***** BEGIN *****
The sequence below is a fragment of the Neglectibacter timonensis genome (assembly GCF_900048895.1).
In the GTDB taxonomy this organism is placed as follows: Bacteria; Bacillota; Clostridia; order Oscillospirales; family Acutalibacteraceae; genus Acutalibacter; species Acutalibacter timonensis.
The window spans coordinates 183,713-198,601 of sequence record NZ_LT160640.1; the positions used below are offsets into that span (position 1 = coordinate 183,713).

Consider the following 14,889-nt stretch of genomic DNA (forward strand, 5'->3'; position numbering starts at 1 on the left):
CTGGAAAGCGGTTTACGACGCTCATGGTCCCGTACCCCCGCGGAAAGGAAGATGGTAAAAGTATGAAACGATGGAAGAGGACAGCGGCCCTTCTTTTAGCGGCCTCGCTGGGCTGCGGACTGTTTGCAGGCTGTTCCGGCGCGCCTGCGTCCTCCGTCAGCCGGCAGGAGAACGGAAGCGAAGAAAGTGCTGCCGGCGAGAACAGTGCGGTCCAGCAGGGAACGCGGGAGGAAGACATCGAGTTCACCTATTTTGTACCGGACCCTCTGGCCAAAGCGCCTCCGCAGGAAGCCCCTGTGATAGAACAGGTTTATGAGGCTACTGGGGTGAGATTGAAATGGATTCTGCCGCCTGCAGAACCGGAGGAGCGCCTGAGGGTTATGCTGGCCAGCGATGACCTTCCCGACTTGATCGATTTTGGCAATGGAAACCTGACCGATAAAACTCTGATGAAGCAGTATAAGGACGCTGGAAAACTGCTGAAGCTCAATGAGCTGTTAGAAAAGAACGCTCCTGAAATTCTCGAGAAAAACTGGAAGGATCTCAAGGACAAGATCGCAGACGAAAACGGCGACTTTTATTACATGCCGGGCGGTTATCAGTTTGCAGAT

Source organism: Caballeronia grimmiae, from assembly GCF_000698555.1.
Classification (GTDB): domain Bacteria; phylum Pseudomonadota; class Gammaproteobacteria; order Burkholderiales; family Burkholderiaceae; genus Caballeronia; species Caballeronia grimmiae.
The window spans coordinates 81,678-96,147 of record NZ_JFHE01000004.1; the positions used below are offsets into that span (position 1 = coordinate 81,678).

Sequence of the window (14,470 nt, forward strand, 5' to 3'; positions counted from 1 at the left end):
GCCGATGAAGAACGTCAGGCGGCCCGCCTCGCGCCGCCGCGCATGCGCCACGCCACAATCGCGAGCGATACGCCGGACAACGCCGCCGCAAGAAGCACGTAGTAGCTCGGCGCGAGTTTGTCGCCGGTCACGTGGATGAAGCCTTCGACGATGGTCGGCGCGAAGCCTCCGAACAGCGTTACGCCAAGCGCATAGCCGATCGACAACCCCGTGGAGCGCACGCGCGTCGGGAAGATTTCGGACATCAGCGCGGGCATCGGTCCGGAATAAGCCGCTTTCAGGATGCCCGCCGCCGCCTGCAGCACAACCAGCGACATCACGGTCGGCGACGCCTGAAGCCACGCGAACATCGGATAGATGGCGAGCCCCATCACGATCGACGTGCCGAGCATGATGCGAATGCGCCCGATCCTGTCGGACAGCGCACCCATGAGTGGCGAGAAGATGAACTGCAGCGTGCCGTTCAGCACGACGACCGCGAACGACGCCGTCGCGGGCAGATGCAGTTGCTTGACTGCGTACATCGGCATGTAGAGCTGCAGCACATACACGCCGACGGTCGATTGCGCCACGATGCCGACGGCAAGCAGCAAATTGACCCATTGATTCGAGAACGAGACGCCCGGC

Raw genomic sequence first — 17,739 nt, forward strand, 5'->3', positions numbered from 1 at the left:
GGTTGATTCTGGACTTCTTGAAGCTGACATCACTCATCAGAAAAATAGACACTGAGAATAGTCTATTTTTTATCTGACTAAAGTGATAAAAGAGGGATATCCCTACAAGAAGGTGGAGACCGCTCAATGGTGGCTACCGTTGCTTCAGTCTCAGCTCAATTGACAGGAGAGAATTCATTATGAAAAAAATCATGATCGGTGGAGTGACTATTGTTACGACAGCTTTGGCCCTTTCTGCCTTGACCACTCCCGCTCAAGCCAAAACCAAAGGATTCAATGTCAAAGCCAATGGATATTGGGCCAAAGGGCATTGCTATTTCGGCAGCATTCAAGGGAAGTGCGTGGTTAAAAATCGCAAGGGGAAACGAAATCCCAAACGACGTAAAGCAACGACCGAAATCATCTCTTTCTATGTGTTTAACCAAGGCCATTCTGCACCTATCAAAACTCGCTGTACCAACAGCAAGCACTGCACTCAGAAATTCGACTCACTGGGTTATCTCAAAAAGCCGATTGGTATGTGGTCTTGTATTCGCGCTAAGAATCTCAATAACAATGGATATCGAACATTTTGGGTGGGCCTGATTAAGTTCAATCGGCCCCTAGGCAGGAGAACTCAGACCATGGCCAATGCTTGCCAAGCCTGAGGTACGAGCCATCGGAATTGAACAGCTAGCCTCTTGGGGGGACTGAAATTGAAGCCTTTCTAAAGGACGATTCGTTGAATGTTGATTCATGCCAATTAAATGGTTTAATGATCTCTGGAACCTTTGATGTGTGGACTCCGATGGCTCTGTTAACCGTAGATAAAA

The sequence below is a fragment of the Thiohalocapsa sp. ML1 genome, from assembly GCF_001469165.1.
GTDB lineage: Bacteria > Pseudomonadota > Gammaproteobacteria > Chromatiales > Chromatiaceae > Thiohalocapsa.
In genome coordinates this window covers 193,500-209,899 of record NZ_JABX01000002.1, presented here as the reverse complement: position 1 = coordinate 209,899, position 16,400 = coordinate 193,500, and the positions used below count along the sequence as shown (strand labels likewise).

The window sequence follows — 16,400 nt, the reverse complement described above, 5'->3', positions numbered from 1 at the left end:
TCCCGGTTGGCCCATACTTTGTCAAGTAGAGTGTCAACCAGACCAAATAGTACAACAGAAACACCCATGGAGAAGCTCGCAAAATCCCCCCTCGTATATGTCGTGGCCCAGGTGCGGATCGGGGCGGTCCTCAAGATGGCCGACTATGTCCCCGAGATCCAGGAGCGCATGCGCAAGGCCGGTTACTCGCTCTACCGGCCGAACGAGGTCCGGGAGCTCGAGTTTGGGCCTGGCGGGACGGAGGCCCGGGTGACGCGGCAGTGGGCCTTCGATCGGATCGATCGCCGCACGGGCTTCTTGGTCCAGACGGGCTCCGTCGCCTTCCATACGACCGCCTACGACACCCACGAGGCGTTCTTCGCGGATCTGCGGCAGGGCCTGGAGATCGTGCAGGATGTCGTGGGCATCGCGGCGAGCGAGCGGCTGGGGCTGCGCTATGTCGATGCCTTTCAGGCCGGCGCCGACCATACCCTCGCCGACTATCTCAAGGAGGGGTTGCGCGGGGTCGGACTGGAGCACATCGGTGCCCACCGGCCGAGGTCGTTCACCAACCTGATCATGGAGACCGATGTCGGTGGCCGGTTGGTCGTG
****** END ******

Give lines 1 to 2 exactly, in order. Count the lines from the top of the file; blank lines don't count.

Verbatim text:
The sequence below is a fragment of the Neglectibacter timonensis genome (assembly GCF_900048895.1).
In the GTDB taxonomy this organism is placed as follows: Bacteria; Bacillota; Clostridia; order Oscillospirales; family Acutalibacteraceae; genus Acutalibacter; species Acutalibacter timonensis.